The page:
Nick Leshi posted today about his experience working as an extra on the set of Carlito's Way-- here are some excerpts:

Even though you can't see a glimpse of me in the final film, it's still one of my fondest memories.

I had done some stage work before and had just finished a stint as an extra on Law & Order, so to me this was the big time. I first had to go to Kaufman Studios in Astoria to get fitted for my costume. This was a period gangster film, so they had me decked out in platform shoes, bell-bottom pants, a polyester shirt like the kind Larry used to wear on Three's Company, and big framed slightly tinted glasses. Gotta love the disco era!

The film shoot took place at the Palladium, the old night club in Manhattan. It seemed like there must have been over 200 other extras for the scene in which Carlito Brigante and his lawyer were celebrating his release from prison. Even though I was one of many, I was thrilled to be on the same set as actors Al Pacino and Sean Penn, and director Brian De Palma...

...I was one of the lucky ones chosen to be near the principle actors. They had me walk behind the table where Pacino and Penn were doing their scene. I did it a bunch of times, and each time I strutted like I was the king of the world.

I stayed professional and focused while cameras were rolling. At one point between takes, I made eye contact with Pacino and I couldn't resist giving him two big thumbs up and a goofy grin. (I swear, I was still in character as a goofy nightclub patron!) Al Pacino just rolled his eyes at me. Correction -- Carlito Brigante rolled his eyes at me!

Months later, I went to see the movie and I wasn't surprised to see no trace of my brilliant strut on the silver screen. It didn't bother me too much. It was still a wonderful experience that I'll never forget.


Posted by Geoff at 11:57 PM CDT
Updated: Wednesday, July 1, 2009 12:04 AM CDT
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Monday, June 29, 2009
RABBIT AVAILABLE JULY 7
AS A WARNER BROS. ARCHIVE TITLE
Get To Know Your Rabbit, which was mostly directed by Brian De Palma (see my post from last week), will be made available as a Warner Bros. Archive title beginning July 7th. You can place pre-orders right now at the Warner Archive shop (thanks to Ryan for the heads up!). So it doesn't look like Warner Bros. is planning a wide DVD release of the title, but we do get to own a widescreen edition of this rare and overlooked work from De Palma. Looking forward to it.

Posted by Geoff at 6:55 PM CDT
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Wednesday, June 24, 2009
ARMOND WHIITE ON HURT LOCKER
AND OTHER VIEWS ON REDACTED, CASUALTIES OF WAR

Armond White reviews Kathryn Bigelow's The Hurt Locker in this week's New York Press, and the second word of his review is "Brian De Palma"--

Although Brian De Palma lost his artistic bearings on the anti–Iraq War bandwagon, director Kathryn Bigelow found her perfect subject. That’s the difference between De Palma’s confused, preachy Redacted and Bigelow’s The Hurt Locker. Bigelow (working from a script by Mark Boal) stays focused on the personalities of soldiers during Bravo company’s last 39 days of rotation in 2004 Baghdad. An early reconnaissance jest (“It’s my dick.”) between Sgt. Sanborn (Anthony Mackie) and Sgt. Thompson (Guy Pearce) recalls De Palma’s ribaldry, but it also indicates Bigelow’s erotic view of masculine endeavor—here defining the propensity for violence and bravery during war.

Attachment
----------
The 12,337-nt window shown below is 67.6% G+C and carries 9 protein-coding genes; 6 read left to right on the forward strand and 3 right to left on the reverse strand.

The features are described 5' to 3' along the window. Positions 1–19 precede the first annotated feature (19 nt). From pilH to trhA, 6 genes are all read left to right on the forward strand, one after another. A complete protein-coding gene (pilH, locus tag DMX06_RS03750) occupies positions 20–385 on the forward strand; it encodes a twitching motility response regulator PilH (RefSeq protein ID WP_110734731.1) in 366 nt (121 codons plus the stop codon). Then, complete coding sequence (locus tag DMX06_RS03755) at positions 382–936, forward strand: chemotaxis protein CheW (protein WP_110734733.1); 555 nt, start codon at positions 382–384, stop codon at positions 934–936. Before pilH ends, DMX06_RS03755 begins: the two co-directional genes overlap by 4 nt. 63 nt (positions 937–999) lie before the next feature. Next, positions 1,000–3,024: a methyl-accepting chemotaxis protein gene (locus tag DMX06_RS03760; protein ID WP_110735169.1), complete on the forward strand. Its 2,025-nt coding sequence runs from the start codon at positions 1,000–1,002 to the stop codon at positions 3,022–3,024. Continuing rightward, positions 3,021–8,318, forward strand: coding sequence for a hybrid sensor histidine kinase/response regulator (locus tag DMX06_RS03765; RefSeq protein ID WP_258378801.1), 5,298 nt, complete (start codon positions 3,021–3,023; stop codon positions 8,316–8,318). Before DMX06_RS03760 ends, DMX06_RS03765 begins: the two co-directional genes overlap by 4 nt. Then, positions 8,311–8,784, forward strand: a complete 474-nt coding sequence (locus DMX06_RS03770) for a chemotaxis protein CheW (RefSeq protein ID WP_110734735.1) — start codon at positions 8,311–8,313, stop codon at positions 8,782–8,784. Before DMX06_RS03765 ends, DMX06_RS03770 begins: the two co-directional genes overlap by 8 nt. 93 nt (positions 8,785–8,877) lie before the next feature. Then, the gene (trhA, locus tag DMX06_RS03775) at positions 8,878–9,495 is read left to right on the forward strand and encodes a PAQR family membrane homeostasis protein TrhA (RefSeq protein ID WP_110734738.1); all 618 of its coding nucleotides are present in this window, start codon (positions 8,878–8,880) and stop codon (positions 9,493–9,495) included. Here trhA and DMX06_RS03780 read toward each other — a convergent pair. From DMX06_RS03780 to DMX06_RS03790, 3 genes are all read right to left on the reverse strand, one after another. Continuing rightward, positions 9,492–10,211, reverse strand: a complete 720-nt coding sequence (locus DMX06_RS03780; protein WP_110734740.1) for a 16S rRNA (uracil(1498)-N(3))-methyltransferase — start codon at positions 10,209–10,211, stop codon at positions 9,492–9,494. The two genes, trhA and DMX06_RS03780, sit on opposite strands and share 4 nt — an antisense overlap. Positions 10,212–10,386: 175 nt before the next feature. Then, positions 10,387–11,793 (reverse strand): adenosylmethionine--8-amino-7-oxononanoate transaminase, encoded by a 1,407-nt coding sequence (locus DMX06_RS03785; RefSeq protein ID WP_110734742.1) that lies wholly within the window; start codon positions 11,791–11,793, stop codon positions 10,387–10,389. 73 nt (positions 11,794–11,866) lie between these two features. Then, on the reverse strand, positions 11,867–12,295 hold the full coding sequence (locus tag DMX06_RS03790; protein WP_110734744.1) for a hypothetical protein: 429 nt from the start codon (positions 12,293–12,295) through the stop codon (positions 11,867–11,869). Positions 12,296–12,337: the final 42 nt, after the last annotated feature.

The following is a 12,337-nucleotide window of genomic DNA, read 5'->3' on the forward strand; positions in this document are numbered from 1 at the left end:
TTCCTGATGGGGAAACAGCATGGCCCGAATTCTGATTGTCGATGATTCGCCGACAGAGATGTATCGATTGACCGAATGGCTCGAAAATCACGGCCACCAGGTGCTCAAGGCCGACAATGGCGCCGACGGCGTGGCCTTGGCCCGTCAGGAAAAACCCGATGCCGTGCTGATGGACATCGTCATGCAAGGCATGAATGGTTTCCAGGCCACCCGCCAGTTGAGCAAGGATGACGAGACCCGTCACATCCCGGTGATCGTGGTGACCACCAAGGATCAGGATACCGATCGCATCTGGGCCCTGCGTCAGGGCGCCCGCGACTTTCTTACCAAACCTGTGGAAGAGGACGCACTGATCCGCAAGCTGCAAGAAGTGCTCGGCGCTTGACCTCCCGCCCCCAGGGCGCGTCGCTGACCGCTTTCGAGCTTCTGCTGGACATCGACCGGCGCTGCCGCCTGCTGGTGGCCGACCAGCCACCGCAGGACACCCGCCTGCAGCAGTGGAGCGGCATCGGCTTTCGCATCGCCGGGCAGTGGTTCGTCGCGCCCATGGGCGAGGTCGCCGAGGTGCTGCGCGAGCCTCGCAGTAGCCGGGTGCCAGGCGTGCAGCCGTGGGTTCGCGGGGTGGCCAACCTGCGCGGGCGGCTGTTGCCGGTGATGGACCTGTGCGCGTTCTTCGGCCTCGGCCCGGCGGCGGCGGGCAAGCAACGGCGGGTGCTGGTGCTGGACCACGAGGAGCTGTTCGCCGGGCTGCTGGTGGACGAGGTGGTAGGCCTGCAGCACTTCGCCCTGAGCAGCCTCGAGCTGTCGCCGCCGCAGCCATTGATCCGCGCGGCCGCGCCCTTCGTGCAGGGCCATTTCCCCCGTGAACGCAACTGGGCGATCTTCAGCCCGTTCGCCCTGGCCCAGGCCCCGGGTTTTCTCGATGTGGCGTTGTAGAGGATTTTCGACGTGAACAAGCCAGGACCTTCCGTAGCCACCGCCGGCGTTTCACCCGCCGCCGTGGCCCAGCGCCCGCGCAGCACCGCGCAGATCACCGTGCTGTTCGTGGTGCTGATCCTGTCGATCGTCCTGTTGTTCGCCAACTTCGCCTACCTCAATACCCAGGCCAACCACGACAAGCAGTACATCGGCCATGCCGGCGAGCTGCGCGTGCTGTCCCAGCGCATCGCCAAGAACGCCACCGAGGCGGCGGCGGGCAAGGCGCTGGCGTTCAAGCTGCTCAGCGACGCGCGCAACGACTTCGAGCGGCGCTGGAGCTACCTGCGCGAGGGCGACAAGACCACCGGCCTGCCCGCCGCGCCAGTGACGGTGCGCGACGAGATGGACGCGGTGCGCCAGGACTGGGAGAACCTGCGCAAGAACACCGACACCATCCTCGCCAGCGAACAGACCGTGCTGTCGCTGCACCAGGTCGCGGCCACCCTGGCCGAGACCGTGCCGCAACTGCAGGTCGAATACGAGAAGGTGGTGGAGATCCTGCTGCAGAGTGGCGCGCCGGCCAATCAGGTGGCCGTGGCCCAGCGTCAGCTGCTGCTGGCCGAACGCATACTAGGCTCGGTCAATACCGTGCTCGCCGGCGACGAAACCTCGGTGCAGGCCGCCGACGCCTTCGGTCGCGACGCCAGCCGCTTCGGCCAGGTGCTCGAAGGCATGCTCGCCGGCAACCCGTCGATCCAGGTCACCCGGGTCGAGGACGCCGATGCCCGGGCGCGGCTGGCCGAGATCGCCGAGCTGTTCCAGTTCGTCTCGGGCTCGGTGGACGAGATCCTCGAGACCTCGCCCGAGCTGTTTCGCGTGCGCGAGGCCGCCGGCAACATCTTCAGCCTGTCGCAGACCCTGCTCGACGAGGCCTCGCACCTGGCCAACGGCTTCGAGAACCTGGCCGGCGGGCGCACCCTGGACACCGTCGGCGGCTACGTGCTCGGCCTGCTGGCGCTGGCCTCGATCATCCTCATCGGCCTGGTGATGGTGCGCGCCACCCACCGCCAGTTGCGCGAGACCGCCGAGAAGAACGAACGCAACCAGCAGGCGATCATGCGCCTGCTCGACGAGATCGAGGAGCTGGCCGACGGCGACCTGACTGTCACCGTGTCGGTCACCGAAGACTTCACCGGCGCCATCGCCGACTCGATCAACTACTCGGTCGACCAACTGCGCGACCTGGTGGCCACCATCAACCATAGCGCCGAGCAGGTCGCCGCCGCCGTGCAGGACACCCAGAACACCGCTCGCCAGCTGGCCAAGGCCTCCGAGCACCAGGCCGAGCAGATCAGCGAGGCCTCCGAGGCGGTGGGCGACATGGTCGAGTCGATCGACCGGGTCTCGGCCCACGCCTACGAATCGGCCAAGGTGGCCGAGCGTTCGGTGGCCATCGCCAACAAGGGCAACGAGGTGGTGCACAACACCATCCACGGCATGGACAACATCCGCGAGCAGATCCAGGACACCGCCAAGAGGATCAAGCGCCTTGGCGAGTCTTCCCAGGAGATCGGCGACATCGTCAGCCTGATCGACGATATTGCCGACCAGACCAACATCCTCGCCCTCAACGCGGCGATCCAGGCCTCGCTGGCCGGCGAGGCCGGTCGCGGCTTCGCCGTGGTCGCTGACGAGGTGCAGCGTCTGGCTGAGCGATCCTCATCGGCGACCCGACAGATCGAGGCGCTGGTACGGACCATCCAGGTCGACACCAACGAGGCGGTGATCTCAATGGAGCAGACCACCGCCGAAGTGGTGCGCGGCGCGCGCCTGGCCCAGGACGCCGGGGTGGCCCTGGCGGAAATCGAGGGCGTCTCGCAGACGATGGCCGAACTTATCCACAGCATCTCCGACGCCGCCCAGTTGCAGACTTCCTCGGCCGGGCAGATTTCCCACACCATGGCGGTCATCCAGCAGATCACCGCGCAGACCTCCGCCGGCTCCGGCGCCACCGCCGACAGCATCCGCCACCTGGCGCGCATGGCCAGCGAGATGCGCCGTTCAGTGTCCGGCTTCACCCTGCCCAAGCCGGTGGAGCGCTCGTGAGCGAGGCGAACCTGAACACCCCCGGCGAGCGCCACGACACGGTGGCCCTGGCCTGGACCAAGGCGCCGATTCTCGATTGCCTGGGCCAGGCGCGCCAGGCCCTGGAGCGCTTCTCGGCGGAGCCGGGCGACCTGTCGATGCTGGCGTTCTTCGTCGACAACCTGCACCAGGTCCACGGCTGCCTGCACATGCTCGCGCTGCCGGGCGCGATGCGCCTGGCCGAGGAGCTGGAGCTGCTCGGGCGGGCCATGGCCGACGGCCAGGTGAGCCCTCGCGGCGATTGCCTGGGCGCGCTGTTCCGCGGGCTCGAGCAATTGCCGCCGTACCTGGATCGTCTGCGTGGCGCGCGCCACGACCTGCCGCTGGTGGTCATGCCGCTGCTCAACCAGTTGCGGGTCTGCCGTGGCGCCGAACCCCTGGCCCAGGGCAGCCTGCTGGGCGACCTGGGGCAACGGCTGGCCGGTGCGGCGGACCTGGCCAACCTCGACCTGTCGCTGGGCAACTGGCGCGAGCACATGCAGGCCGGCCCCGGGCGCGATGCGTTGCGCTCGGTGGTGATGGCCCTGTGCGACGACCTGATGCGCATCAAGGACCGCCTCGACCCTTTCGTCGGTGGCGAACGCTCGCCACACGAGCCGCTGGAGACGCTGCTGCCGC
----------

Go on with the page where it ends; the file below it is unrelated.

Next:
It's nice to know that White is chalking up his dislike of Redacted to De Palma "losing his artistic bearings" because he supposedly jumped on the anti-Iraq war bandwagon, but I would counter that with Redacted, De Palma had just begun to discover new artistic bearings that were compromised even within that film's already meager budget. In the introduction for this interview with the British artist Legofesto, writer Andy Carling describes how De Palma had wanted to use Legofesto's recreation of the rape and murder of a Mahmudiya family by soldiers in Redacted. He quotes De Palma discussing the things he had to leave out of his film:

It started with small things, like the Legofesto site for example. Here’s a site that actually reconstructs the incident with Legos, shows a Lego figure being raped, blood on the floor, etc. and is critical of the event, but the lawyers come and say, we can’t use it because it has a brand name - Lego. Not that they are to blame. If you put it in its real context - an Internet blog using Lego figures to illustrate an event, I could not see the problem, but legal vetting is set to safeguard and in that respect, who wants the possibility of going to war with Lego?

De Palma did not even originally plan to have a screenplay for Redacted, but was forced to write one and to follow it by the studio. He must have realized he would need one to get financing for a future movie in the same vein as Redacted, so he wrote a script tentatively titled Shoot The Messenger, a project which would have used a form similar to that of the purposely fractured yet streamlined Redacted. It is a shame that financing could not be found for a more radical project such as Shoot The Messenger, which purported to use another internet-like web of sources to delve into the way stories are invented and sold to the public as a way of distorting the truth.

In a double-review of Errol Morris' Standard Operating Procedure and Nick Broomfield's Battle For Haditha, Phil Nugent delved into a discussion of De Palma's war films: